ZEV Tips and Troubleshooting

TROUBLESHOOTING CASE STUDIES

SQUAWK CASE 1 | SQUAWK CASE 2


HOW TO READ THE BATTERY GAUGE

WARNING – YOU CAN AND WILL CAUSE SERIOUS DAMAGE AND AN EXPENSIVE REPAIR BILL NOT COVERED BY WARRANTY IF YOU IGNORE THESE INSTRUCTIONS.

The Operating Manual specifically states that the battery gauge found on the right side of your instrument panel IS NOT TO BE READ LIKE A FUEL GAUGE IN A CAR.  When there is no load on the bike you will not get battery level capacity – only the floating level. 

IF YOU RUN THE BIKE USING THE GAUGE LIKE AN AUTO FUEL GAUGE -- YOU WILL DAMAGE THE BIKE.

In the manual it states that to read the battery gauge, and to see how much capacity you have, you must roll the throttle on hard and watch where the needle dips to.  The needle will drop sharply when you roll on the throttle.  Where it stops dropping is the amount of capacity left.  When you roll on the throttle when the bike is ½ discharged, the needle will drop to the middle of the gauge markings – NOT INCLUDING THE RED BAND AND THE BAR ABOVE IT.

If you do roll on the throttle to find the reading, you will still see the needle setting at the first red line at the top of the gauge when the battery is ½ empty.

STOP DRIVING WHEN YOU ARE AT THIS LINE JUST ABOVE THE RED BAR as shown below if setting still, or if the needle drops this low in a hard throttle roll-on.

THE RED BAR IS ON THE TRAIL MODEL BIKE GAUGE  ALSO.   IT MEANS EXACTLY THE SAME THING. NEVER OPERATE IN THE RED.


This bar is the end of the gauge reading.  Anything below will cause damage.

The Red Band on the gauge is a level indicator. 

  • It is not a reserve mark so you can keep on driving.
  • It is not a low battery indicator that means you have any margin for error.

DAMAGE WILL OCCUR if you run the battery down so that when the bike is setting or running on level ground at steady speed the needle reaches the bar just above the RED Band.  Stop.

Red is dead

The manual states:
WARNING.  DO NOT RUN THE BIKE UNTIL IT DIES.  WHEN YOU FEEL IT GETTING WEAK FROM THE LOW BATTERY, GET TO A CHARGER, OR PARK IT.  IF YOU TRICK THE CONTROLLER BY PUSHING WITH YOUR FEET TO GET THE BIKE ROLLING OR CONTINUE TO GRIND ALONG IN LOW GEAR UNTIL THE BIKE STOPS YOU RUN THE HIGH RISK OF RUINING THE BATTERY AND THE CONTROLLER AND MAYBE THE CHARGER 
Once the batteries have been drained below the safety cutoff point, the charger will not charge the bike again.   A special charging procedure must then be used on each battery cell group of 4 which means taking the bike apart.  DO NOT IGNORE THE WARNING SIGNS.  WHEN THE BIKE CANNOT RUN IN 3RD GEAR AT SPEED AND SHIFTS TO 2ND , FIND A CHARGING POINT.

POWER LEVEL GAUGE
On the right side of your instrument panel is a power level gauge to give you some idea of the amount of battery capacity left in the battery. 

On your car, the amount of fuel left in the tank is not a direct mileage obtainable indication due to the fact that different driving conditions consumes the fuel left and radically different rates. 

Equally, on your car, you cannot trust the computer that tells you how many miles you can go on the gasoline left in the car.  The reason is that it has an averaging factor in it.  If you drove 10 miles in stop and go traffic before you pulled onto the Interstate and looked at your range, the calculation would be radically less than the car can really go as the computer has only seen very bad fuel consumption.  Conversely, range calculated at steady highway speeds will be wrong if entering a city.  Far greater distortions occur if the vehicle has been coming down a long grade.  The computer will see you are using virtually no fuel and will calculate you can “drive around the world” on the gas left.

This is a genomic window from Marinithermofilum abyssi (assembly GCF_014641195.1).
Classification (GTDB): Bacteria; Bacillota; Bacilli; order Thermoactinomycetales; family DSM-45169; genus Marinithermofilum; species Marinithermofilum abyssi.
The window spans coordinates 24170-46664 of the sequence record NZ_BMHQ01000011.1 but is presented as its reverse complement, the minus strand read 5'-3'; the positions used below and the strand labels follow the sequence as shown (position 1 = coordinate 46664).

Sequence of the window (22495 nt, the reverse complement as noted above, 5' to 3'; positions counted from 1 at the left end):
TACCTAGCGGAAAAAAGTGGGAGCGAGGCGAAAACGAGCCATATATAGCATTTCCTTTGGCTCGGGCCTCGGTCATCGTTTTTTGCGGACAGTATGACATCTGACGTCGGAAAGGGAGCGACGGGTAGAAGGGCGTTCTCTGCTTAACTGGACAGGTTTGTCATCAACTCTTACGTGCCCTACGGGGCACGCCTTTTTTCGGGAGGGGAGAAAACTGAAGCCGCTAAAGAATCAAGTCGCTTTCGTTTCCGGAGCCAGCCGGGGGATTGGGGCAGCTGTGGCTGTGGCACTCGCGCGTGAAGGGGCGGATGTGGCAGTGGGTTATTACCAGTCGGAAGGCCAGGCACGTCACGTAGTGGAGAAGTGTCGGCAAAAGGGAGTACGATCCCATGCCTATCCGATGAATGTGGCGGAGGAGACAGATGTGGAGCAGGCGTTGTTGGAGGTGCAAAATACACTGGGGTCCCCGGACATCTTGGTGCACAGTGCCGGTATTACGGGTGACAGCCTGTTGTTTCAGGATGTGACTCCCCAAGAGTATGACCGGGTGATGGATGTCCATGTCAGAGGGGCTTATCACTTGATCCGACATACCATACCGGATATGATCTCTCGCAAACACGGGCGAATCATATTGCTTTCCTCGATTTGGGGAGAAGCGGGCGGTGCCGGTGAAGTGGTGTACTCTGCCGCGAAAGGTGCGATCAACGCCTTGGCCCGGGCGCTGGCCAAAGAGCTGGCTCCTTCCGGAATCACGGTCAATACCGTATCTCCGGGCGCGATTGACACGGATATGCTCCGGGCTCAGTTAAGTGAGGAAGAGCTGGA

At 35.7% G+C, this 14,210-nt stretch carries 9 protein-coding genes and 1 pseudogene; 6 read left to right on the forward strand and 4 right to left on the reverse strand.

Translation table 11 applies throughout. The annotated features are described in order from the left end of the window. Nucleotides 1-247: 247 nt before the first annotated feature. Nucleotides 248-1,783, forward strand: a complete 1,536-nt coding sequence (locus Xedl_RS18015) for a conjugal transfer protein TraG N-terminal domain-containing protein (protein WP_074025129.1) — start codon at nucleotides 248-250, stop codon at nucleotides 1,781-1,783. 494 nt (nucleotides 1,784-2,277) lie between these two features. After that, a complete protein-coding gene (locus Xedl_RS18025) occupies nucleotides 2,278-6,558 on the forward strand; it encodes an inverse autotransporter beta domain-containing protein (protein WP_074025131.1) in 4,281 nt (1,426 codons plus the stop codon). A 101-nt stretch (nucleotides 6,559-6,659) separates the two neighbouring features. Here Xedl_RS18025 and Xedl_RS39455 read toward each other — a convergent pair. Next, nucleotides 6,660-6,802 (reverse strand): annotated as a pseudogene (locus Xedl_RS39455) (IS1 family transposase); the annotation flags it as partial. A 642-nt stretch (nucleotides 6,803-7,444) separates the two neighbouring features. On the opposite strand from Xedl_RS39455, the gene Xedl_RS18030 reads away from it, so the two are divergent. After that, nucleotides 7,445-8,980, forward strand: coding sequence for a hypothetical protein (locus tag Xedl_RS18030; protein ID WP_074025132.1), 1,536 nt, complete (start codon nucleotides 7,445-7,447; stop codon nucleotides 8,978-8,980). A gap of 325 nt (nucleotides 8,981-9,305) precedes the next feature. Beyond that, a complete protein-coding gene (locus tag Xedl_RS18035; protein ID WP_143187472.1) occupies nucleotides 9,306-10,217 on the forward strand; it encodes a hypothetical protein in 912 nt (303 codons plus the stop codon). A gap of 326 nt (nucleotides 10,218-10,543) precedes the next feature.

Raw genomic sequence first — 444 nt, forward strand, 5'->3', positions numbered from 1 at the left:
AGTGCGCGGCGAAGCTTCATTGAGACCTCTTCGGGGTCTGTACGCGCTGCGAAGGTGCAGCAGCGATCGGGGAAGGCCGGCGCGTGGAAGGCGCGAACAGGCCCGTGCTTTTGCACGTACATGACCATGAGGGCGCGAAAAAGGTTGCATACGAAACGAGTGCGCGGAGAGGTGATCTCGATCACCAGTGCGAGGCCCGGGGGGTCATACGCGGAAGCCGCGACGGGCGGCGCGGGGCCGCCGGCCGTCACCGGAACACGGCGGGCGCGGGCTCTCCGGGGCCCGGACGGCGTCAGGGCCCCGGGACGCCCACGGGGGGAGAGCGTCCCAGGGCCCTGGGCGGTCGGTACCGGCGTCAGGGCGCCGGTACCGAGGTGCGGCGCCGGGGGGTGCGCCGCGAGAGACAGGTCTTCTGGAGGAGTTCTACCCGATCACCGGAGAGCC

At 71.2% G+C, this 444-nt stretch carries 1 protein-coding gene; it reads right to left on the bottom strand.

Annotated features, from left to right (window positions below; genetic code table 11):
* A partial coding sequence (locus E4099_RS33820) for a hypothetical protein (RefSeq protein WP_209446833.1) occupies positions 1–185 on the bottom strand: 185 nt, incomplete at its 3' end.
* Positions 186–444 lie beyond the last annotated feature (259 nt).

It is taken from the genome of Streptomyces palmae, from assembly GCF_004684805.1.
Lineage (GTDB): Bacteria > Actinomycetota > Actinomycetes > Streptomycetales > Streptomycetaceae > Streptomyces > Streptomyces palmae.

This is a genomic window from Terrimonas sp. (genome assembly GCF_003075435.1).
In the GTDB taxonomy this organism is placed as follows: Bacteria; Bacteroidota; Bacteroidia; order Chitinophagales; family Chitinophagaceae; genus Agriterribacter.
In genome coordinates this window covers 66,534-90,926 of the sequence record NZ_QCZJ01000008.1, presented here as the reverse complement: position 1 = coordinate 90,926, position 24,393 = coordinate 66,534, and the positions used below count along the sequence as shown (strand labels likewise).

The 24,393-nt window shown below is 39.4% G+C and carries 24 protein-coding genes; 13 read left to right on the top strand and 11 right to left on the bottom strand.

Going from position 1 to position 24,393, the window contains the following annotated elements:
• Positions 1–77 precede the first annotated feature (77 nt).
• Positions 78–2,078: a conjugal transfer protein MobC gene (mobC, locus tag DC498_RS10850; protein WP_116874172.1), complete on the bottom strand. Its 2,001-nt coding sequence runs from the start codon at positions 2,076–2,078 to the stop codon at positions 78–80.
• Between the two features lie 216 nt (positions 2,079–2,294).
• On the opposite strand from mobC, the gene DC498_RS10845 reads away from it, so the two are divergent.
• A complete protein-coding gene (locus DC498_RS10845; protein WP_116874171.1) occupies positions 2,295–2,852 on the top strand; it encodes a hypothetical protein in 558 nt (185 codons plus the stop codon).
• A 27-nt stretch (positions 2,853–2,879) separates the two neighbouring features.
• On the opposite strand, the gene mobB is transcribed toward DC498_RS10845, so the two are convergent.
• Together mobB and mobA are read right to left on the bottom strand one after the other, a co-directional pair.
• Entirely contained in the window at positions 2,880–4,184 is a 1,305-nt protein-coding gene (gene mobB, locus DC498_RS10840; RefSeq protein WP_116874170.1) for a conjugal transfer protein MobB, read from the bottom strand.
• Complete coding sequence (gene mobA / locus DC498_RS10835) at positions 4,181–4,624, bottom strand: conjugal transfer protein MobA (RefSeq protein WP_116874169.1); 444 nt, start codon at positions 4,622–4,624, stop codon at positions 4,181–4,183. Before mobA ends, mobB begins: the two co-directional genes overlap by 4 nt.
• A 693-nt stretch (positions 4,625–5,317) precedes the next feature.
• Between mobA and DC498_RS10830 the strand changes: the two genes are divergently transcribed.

In the same manner, the battery capacity gauge will read very optimistically if read when sitting still or driving at a steady less than maximum speed.  It is the equivalent of drifting down hill.  To read the gauge, roll the throttle on to the maximum briefly (2-3 seconds) and look at the needle position.  At this point, while under acceleration, the gauge will be correct.

A dead battery pack cannot come from anything but driver indifference or negligence.  There is no failure mode in the bike or any system that will cause the bike to run down.  It is immediately identifiable as driver caused and not part of the usual and normal operations of the vehicle.

  • If you run the bike dead into the red and try to charge, there is an 80% chance you will burn out the chips in the charger.
  • If you run the battery dead you can damage the batteries causing the need to replace them.
  • You run a high risk of damaging the controller as well.


DO NOT BE TEMPTED TO INFREQUENTLY CHARGE THE BIKE.

  • The life of your expensive battery pack is primarily determined by how often you charge it. 
  • The more often you charge it, the longer it lasts. 
  • The more often that you charge it from a less than full discharge, the longer it lasts.
  • Never run the power gauge down to the red band or the last line before the red.
  • Do not think of the gauge as a fuel gauge in a car.  Think of it as the fuel gauge in an airplane.  Red is dead.

Consider that the vast number of motorcycles have no fuel level indicator.  The engine just starts to die.  You can then turn on the reserve and hopefully find a gas station.  You have a lot more warning with your gauge, but no reserve.